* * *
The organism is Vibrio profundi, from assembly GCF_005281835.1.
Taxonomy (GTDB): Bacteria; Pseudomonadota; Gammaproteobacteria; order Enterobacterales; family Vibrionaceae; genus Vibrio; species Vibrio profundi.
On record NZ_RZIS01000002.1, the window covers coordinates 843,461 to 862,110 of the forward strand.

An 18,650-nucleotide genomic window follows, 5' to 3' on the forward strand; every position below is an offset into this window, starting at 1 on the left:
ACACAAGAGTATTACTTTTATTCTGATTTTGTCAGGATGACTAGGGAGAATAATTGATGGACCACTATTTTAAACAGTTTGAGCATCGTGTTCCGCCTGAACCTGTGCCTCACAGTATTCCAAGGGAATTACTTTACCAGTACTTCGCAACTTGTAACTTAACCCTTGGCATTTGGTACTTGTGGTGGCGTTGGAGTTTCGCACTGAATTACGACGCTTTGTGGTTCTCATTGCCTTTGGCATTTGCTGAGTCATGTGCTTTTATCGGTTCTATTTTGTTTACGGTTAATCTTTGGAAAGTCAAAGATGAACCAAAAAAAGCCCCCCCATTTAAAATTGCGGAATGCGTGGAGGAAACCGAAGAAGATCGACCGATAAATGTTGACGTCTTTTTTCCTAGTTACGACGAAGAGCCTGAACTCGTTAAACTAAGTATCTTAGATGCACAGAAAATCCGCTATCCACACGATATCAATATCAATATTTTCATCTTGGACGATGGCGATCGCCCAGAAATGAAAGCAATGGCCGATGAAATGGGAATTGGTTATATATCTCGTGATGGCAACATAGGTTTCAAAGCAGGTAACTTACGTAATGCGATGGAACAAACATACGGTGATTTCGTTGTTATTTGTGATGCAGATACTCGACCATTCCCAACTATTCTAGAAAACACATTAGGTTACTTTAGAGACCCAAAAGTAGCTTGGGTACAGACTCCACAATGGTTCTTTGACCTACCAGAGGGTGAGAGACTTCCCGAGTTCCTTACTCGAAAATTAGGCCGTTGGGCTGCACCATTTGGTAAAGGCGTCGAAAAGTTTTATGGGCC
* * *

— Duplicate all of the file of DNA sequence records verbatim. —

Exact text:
The organism is Vibrio profundi, from assembly GCF_005281835.1.
Taxonomy (GTDB): Bacteria; Pseudomonadota; Gammaproteobacteria; order Enterobacterales; family Vibrionaceae; genus Vibrio; species Vibrio profundi.
On record NZ_RZIS01000002.1, the window covers coordinates 843,461 to 862,110 of the forward strand.

An 18,650-nucleotide genomic window follows, 5' to 3' on the forward strand; every position below is an offset into this window, starting at 1 on the left:
ACACAAGAGTATTACTTTTATTCTGATTTTGTCAGGATGACTAGGGAGAATAATTGATGGACCACTATTTTAAACAGTTTGAGCATCGTGTTCCGCCTGAACCTGTGCCTCACAGTATTCCAAGGGAATTACTTTACCAGTACTTCGCAACTTGTAACTTAACCCTTGGCATTTGGTACTTGTGGTGGCGTTGGAGTTTCGCACTGAATTACGACGCTTTGTGGTTCTCATTGCCTTTGGCATTTGCTGAGTCATGTGCTTTTATCGGTTCTATTTTGTTTACGGTTAATCTTTGGAAAGTCAAAGATGAACCAAAAAAAGCCCCCCCATTTAAAATTGCGGAATGCGTGGAGGAAACCGAAGAAGATCGACCGATAAATGTTGACGTCTTTTTTCCTAGTTACGACGAAGAGCCTGAACTCGTTAAACTAAGTATCTTAGATGCACAGAAAATCCGCTATCCACACGATATCAATATCAATATTTTCATCTTGGACGATGGCGATCGCCCAGAAATGAAAGCAATGGCCGATGAAATGGGAATTGGTTATATATCTCGTGATGGCAACATAGGTTTCAAAGCAGGTAACTTACGTAATGCGATGGAACAAACATACGGTGATTTCGTTGTTATTTGTGATGCAGATACTCGACCATTCCCAACTATTCTAGAAAACACATTAGGTTACTTTAGAGACCCAAAAGTAGCTTGGGTACAGACTCCACAATGGTTCTTTGACCTACCAGAGGGTGAGAGACTTCCCGAGTTCCTTACTCGAAAATTAGGCCGTTGGGCTGCACCATTTGGTAAAGGCGTCGAAAAGTTTTATGGGCC